After investing millions over three years Lotus pulls the plug on its Indycar involvement. Photo credit: Matt Schafer

The good and bad of Lotus’s Indy exit

Lotus officially announced it will not be returning to the IZOD Indycar series in 2013, and it’s likely that several team owners breathed a sigh of relief, while others worried about increases costs.

If you’re Michael Shank, Eric Bachelart, Jay Penske or Gary Peterson — team owners looking for an engine — you’re probably fairly happy about the news, if you’re Michael Andretti, Roger Penske or Chip Ganassi maybe not so much.

When Lotus and Chevy joined Honda as engine suppliers this year the rules stipulated that each engine manufacture had to supply 40 percent of the field, leaving 20 percent for growth at Indy I suppose. When Lotus was still technically in the field, and there were approximately 24 full time teams it mean Chevy and Honda only had to provide like ten engines apiece.

Penske, Ganassi, Andretti, KV Racing all found homes at either Chevy or Honda first. Honda had established relationships with Takuma Sato and Bobby Rahal and paired the two of them together, another Honda driver Simon Pagenaud was part of the deal at Schmidt Hamilton Racing. Panther Racing had a long history as a Chevy team and secured their backing. AJ Foyt signed a early deal with Honda, and Dale Coyne hired some of former Newman Hass crew, rehired Justin Wilson and got a two-engine lease deal. Just that quickly Chevy had ten full time teams, Honda nine, and Lotus signed HVM for their lead team. That left a number of teams scrambling to get offers.

With all the big teams at Chevy or Honda no one apparently wanted a Lotus power plant. Ed Carpenter and Sarah Fisher held out to get deals with Chevy and Honda, Bryan Herta, Dryer and Reinbold, and Dragon Racing signed on with Lotus. Michael Shank was caught in a chicken or egg situation. He reportedly couldn’t get an engine deal without a sponsor or driver, but couldn’t get a sponsor or driver to commit without an engine deal. So the chassis that he bought stayed idle the whole season, Eric Bachelart’s chassis saw action only at Indy as a satellite operation for Andretti Autosports.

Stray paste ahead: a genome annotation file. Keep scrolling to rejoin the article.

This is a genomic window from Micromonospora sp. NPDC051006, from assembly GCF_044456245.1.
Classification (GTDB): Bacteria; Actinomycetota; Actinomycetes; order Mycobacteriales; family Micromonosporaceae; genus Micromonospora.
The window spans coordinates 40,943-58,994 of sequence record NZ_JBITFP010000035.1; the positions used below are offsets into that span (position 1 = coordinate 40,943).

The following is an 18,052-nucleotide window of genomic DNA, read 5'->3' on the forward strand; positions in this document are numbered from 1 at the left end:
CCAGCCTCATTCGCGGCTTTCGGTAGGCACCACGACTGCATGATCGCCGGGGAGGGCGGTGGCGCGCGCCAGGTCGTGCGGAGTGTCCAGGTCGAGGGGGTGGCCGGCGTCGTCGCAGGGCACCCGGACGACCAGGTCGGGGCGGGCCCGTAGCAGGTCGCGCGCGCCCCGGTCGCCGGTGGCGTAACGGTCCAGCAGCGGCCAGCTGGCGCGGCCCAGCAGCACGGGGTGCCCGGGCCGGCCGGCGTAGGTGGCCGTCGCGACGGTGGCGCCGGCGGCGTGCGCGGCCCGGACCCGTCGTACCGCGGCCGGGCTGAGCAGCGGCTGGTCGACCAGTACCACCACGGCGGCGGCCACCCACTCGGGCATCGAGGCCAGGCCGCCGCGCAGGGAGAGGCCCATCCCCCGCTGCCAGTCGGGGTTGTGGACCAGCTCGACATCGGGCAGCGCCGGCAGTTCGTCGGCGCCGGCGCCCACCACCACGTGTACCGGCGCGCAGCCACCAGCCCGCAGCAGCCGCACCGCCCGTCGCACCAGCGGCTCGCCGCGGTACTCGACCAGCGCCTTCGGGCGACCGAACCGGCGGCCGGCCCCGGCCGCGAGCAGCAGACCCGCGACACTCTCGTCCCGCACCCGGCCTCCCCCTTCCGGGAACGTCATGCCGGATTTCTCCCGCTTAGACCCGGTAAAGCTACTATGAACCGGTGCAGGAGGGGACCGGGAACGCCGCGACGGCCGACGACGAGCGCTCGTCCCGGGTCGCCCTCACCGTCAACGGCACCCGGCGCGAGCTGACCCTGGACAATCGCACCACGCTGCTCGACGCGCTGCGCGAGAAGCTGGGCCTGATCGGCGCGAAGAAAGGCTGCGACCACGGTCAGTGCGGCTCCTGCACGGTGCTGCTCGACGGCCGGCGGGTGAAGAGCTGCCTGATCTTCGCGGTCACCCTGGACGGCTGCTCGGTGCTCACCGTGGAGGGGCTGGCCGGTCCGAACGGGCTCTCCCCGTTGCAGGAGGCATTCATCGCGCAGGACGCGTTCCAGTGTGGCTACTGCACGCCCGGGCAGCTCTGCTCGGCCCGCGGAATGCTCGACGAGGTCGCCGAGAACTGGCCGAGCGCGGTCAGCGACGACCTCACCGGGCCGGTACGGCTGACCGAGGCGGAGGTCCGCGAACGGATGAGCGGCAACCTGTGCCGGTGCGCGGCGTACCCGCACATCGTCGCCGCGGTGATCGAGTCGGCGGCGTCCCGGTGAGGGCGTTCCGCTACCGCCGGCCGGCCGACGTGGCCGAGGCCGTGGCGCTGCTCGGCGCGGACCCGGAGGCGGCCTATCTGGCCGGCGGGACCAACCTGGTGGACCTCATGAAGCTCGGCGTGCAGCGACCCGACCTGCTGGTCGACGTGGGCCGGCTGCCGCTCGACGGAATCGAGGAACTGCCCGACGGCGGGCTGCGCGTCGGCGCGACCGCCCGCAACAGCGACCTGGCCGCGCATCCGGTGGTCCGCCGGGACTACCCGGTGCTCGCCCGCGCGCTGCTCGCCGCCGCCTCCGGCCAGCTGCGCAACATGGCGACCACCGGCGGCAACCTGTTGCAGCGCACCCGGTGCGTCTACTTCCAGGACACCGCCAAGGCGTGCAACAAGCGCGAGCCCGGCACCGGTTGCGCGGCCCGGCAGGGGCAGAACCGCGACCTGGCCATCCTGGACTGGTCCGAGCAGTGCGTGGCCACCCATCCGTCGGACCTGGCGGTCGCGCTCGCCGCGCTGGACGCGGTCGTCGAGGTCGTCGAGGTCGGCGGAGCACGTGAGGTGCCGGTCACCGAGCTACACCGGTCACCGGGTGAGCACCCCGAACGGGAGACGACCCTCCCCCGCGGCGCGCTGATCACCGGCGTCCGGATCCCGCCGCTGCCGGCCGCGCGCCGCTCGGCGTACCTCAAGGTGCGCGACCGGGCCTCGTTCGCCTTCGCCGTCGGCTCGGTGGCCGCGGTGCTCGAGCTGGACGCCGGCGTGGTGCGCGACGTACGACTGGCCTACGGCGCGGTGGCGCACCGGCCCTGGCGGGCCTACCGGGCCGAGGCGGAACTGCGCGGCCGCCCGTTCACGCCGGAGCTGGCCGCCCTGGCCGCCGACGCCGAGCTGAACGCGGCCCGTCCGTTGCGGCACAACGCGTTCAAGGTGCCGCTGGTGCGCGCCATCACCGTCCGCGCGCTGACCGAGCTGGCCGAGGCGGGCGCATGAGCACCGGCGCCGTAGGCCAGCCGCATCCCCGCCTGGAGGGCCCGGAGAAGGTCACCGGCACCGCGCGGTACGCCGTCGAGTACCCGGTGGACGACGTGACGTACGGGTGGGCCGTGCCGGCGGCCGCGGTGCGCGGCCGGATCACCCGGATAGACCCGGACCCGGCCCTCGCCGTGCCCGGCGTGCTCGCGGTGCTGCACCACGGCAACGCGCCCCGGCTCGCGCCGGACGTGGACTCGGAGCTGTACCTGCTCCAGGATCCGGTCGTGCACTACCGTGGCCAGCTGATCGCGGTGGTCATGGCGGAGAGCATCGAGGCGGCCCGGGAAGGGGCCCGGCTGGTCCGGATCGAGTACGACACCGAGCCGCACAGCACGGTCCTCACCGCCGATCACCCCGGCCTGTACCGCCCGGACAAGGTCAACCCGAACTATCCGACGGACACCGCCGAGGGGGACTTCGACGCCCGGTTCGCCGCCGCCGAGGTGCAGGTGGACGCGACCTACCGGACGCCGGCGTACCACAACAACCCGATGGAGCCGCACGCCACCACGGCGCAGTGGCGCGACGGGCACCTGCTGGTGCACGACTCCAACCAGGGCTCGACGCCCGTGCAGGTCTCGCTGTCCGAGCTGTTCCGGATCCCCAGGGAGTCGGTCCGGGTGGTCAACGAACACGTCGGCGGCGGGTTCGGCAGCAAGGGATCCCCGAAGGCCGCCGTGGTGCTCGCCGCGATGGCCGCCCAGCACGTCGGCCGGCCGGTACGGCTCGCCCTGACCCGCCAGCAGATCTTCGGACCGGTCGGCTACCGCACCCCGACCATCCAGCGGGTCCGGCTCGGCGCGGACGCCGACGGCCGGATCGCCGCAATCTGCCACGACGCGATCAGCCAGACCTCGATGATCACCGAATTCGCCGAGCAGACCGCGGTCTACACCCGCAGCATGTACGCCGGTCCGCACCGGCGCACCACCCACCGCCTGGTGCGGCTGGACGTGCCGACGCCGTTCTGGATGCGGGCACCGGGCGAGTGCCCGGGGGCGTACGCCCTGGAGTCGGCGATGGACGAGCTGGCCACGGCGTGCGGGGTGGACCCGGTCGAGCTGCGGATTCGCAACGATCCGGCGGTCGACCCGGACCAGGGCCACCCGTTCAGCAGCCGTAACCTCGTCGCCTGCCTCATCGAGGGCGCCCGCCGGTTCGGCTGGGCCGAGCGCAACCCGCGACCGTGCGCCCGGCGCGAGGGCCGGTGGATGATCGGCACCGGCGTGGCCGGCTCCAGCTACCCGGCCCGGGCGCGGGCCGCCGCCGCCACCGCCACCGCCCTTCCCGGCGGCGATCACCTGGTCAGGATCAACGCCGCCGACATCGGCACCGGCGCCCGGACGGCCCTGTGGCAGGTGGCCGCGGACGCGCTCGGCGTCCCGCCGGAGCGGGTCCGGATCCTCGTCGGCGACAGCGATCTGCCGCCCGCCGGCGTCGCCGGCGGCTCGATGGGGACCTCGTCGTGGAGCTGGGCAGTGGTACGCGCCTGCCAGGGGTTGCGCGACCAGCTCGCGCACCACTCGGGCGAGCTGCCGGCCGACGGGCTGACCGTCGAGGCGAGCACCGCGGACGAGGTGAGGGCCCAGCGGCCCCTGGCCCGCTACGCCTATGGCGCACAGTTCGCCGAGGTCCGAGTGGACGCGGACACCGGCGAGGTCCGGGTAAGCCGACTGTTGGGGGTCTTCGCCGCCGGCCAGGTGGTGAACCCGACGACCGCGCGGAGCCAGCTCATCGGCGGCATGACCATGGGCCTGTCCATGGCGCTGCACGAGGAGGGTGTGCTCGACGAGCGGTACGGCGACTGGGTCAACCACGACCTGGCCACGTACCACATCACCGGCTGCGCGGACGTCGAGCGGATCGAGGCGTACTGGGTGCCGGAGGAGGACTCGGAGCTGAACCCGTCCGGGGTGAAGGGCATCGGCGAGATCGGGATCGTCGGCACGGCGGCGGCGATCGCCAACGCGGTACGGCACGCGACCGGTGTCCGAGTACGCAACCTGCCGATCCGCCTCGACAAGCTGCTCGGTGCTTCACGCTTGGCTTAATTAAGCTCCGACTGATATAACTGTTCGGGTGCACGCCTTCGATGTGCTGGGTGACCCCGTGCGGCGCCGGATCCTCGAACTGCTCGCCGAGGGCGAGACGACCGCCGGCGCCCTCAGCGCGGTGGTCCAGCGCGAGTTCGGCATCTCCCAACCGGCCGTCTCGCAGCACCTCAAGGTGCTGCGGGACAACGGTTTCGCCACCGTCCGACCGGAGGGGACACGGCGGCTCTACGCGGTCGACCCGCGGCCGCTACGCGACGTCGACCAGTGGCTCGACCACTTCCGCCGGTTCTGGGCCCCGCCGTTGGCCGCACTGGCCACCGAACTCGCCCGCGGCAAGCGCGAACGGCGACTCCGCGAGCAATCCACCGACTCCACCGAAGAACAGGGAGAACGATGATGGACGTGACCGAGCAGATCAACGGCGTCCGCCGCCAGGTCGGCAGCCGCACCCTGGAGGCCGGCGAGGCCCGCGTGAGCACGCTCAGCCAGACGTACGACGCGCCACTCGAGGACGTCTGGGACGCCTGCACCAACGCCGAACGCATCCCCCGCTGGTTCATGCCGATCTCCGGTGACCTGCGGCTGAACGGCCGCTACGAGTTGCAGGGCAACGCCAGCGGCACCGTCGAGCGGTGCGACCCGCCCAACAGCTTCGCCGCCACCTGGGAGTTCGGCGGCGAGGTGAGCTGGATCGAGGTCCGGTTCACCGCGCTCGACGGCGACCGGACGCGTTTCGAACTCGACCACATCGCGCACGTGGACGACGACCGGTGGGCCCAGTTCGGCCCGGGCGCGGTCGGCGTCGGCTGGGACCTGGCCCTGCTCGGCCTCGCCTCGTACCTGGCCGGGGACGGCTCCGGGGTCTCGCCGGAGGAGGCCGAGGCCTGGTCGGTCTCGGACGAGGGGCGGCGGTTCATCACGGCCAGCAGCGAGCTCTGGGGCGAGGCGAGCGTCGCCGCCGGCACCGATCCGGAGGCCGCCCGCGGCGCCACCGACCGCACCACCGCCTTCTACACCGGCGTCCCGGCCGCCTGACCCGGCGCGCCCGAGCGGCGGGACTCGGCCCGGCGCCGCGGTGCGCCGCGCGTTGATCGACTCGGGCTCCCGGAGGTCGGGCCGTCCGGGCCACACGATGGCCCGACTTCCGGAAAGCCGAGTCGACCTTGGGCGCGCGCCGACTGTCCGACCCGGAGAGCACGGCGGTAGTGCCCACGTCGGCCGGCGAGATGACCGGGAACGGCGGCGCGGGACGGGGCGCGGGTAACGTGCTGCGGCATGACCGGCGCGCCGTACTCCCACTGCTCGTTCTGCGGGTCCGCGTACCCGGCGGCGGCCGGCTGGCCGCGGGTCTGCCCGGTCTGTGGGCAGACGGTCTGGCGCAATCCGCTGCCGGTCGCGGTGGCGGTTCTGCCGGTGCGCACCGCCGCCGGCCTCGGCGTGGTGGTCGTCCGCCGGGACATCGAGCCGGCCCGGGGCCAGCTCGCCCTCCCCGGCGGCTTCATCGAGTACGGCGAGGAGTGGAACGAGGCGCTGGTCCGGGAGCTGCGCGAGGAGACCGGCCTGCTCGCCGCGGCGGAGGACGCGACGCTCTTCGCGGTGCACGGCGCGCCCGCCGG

With Lotus gone Chevy and Honda will each have to supply fourteen engines, I think, if we’re treated to another 24-car field. By my count Honda currently has nine confirmed entries, and that could swell to thirteen with their existing teams. Chevy currently has eleven cars contracts for 2013 with built in space for two more. With Chevy and Honda both at thirteen there is some room for new car owners.

This is good for guys like Shank, Peterson and Batchelart, who might be able to get a engines and then land and a driver and sponsor. It looks like Jay Penske is going to be able to get two Chevy engines for his team instead of forcing Katherine Legge and Sebastien Bourdais to share a ride. Where this is good for those guys its might be bad for Chevy, Honda and the teams that have contracts in place.

As part of their entrance into the series Chevy, Honda and Lotus agreed to provide engines and technical support to the teams under cost. They budgeted accordingly and so as they are obligated to pick up new teams it means new costs for Chevy and Honda. Will they be allowed to pass these costs on to the teams, or absorb them as the cost of doing business? If you already had a contract in place you’re probably worrying about how much costs could go up next year.

But the upside is we should see a stronger show next year. Honda and Chevy both have multiple year contracts in place as the title sponsors of a few street races so that speaks to their long-term commitment to the sport. Hopefully a long-term solution can be worked out, or a third manufacture can be found.

Tags: 2013 IndyCar Lotus Michael Shank Racing

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